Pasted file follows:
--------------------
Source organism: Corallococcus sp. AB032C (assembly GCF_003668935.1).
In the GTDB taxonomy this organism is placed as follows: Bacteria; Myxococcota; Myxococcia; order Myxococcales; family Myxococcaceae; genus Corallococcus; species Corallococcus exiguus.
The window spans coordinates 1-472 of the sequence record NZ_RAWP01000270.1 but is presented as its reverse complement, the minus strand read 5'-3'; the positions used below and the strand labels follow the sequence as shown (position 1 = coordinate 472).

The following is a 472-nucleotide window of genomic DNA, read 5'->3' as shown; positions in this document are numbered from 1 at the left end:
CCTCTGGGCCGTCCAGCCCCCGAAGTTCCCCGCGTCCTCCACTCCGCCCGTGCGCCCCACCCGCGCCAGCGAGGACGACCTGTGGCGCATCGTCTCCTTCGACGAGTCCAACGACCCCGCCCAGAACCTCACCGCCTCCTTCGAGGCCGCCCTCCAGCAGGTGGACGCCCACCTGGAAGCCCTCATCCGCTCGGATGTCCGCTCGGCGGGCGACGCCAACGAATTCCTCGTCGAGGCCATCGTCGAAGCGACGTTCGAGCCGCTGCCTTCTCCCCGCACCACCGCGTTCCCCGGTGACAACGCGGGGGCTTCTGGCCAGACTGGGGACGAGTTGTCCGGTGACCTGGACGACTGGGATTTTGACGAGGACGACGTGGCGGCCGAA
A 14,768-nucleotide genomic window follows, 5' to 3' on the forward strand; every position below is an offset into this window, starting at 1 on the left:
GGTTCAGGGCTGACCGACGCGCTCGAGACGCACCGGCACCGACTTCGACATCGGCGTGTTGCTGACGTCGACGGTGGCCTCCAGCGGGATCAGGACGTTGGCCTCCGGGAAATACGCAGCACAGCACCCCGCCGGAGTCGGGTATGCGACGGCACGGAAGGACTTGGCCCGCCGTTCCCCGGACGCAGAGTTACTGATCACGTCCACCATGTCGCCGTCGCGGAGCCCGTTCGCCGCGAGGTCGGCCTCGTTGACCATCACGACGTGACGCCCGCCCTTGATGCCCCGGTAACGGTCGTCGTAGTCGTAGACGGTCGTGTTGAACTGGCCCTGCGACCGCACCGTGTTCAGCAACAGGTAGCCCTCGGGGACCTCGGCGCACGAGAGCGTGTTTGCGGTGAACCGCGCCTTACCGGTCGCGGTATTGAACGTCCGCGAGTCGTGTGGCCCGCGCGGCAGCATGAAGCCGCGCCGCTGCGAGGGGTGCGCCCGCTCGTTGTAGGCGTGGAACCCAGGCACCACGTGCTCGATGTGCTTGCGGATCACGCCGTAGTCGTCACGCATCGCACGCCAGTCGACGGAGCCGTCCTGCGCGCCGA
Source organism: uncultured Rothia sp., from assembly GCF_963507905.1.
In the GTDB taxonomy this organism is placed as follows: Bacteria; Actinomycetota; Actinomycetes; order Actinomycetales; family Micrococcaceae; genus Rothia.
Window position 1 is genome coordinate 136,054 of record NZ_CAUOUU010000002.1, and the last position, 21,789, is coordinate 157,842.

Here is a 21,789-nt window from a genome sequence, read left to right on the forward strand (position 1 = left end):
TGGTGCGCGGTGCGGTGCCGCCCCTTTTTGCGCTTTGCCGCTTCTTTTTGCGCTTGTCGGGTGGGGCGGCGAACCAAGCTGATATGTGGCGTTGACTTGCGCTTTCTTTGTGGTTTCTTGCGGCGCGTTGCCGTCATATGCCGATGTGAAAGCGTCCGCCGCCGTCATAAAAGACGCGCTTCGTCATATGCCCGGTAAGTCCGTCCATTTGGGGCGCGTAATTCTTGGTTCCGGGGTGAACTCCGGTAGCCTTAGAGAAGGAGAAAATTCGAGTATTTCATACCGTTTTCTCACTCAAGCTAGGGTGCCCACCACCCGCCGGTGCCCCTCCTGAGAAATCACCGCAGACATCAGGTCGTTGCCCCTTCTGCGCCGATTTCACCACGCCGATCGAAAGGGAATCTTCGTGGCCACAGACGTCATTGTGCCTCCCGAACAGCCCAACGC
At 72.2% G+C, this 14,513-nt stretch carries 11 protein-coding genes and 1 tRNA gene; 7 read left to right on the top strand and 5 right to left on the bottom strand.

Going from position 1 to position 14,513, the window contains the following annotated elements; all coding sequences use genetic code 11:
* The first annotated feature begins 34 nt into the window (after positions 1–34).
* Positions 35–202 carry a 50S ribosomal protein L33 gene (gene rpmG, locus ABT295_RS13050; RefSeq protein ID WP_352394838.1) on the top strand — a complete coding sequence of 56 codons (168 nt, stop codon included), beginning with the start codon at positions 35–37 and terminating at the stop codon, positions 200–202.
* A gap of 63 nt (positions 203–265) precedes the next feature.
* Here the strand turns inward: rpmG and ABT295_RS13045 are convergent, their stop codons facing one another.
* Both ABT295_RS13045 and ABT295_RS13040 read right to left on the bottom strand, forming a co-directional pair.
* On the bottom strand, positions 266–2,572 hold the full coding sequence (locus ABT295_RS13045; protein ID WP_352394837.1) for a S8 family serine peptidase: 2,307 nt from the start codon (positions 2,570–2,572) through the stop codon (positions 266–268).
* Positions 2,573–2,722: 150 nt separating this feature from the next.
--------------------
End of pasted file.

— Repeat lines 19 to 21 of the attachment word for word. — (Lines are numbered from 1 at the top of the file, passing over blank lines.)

* Both ABT295_RS13045 and ABT295_RS13040 read right to left on the bottom strand, forming a co-directional pair.
* On the bottom strand, positions 266–2,572 hold the full coding sequence (locus ABT295_RS13045; protein ID WP_352394837.1) for a S8 family serine peptidase: 2,307 nt from the start codon (positions 2,570–2,572) through the stop codon (positions 266–268).
* Positions 2,573–2,722: 150 nt separating this feature from the next.